How to Close a Sales Call: Overcome these 10 Potential Problems

2 min read


Are you prepared for the unexpected? As well prepped as you are for a sales call, there’s always a chance something unplanned could happen to knock your confidence – and block your capacity to sell.

We’ve compiled a list of 10 potential problems that can emerge when closing a sale – and offer a solution for dealing with them. Sales management experts are backed by hours of preparation, strategies for various eventualities, and an open mind to learn in response to changing buying habits.

Remember: behind every problem is an opportunity to grow professionally. Finding solutions to these situations will increase your chances of success at your next sales visit.

1 Research your prospect before the sales call

If you want to surprise your potential customer with a personalised sales proposal, do your homework before the meeting. Find out what opportunities and threats shape their sector, research the structure of their organisation and their level of interest compared with that of other customers. Without pre-qualifying your lead, you’ll find it hard to come up with an original proposal that’s more attractive than your competitor’s.

2 Remember: we’re people, not machines

When salespeople limit themselves to presenting their product catalogue, they’re probably not going to make the sale. The key is to be friendly and natural. A sure-fire technique is to spark your customer’s curiosity by asking well thought out questions. This helps to understand what your prospect is looking for, and how you can offer a solution. You thus build a dialogue that’s positive for both parties.

3 Build trust

Focus your sales pitch on how your service offering will make your prospect’s life easier. Your customer is your priority – and you should convey that clearly. Don’t fall into the trap of feeling you have to say everything in your pitch. Connect with your potential customer. Listen, answer questions with detail and show your company’s objective is to meet their needs.

4 That’s right! Listen to your customer’s needs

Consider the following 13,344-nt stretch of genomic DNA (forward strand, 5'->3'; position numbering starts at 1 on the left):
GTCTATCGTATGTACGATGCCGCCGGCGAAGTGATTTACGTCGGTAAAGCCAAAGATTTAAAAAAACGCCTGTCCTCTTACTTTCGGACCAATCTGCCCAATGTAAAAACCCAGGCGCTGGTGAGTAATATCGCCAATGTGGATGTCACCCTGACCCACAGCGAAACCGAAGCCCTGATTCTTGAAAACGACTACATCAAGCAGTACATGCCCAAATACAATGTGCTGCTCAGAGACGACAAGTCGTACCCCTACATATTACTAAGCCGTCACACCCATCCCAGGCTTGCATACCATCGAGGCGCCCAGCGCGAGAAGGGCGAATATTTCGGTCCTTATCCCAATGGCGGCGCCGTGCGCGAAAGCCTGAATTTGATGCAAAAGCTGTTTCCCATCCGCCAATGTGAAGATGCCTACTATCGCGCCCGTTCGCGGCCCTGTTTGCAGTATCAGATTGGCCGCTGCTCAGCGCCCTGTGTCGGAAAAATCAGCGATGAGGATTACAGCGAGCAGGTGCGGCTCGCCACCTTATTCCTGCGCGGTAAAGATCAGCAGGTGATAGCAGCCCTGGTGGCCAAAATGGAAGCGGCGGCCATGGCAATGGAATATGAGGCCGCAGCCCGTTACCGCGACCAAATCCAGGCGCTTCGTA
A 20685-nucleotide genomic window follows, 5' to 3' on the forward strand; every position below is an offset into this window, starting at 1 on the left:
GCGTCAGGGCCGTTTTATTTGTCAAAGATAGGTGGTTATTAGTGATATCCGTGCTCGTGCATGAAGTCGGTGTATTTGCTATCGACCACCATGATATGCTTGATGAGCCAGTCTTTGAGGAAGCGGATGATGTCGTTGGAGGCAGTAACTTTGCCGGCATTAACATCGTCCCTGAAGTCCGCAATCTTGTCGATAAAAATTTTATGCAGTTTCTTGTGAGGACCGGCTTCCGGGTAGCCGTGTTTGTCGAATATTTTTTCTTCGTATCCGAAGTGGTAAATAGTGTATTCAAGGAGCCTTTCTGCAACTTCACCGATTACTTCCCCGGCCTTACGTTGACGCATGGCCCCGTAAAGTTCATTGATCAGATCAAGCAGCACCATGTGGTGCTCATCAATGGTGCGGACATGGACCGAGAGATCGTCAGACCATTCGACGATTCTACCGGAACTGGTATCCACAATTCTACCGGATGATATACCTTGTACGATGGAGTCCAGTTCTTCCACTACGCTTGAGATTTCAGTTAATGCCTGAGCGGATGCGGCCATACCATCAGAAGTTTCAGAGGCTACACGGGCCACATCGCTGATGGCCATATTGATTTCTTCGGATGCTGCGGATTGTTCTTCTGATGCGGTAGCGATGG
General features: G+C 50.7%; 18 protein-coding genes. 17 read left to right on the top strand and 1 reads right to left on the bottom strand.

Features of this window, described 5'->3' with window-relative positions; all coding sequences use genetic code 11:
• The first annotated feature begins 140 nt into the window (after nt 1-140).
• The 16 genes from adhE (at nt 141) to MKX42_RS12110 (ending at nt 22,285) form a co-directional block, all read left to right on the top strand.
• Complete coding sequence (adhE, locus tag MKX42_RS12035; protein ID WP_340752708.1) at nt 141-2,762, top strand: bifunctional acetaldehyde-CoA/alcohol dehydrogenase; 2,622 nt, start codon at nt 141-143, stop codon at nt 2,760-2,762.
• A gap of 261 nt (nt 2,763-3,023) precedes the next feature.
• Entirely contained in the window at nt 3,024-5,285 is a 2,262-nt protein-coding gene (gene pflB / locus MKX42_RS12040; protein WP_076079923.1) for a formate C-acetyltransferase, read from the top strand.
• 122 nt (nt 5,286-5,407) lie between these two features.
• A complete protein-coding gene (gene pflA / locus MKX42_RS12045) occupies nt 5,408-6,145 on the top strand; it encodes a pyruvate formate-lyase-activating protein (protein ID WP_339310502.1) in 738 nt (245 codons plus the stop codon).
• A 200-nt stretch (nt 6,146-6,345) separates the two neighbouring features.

It’s tempting to want to close the sale quickly, emphasising all the benefits of your product or service. What’s actually important is listening to what your customer needs.

5 Don’t get the wrong person!

As part of your research into the company you’re selling to, find out who makes the decisions. Your time is valuable. Don’t waste time selling to the wrong person. Before picking up your phone or sending that email, check your contact has decision-making responsibility.

6 Know your products’ benefits – and value proposition

The consumer wants to see something new: a product or service with exclusive benefits. If you don’t highlight this, you’re diluting the value your company can provide, thus blending into all the other offerings on the market.

7 If you apply pressure… you’ve lost your opportunity.

Focus above all on the relationship. Don’t try and close the sale in the first sales call. Behind a decision to buy are probably several meetings, when the prospect’s team will evaluate your proposal and study different quotes. This can take time. If you try and rush things, your prospect will feel pressurised and back off.

8 Arrive at the meeting with a well-prepared pitch

You may have great communication skills, be supremely confident and know your product better than anyone… but don’t limit yourself to memorising your sales pitch. Anticipate possible questions and prepare brilliant replies. Your presentation will be all the more natural, structured and comprehensive.

9 Don’t confuse things by citing multiple advantages

Presenting the entire range of product characteristics is likely to saturate your prospect with information – and they won’t remember anything. Focus on the key benefits; the one thing that will change their lives for the better and that makes your offering unique – and necessary.

10 It’s possible they really do need more time

If after numerous meetings there’s still no decision, don’t worry. There’s a right time for everything, and all the work you’ve done won’t be wasted. If your prospect is interested but needs more time to consider your proposal, manage the time patiently – and prepare yourself for a negative response. It’s important to accept these situations; a positive attitude will almost certainly lead to new sales opportunities.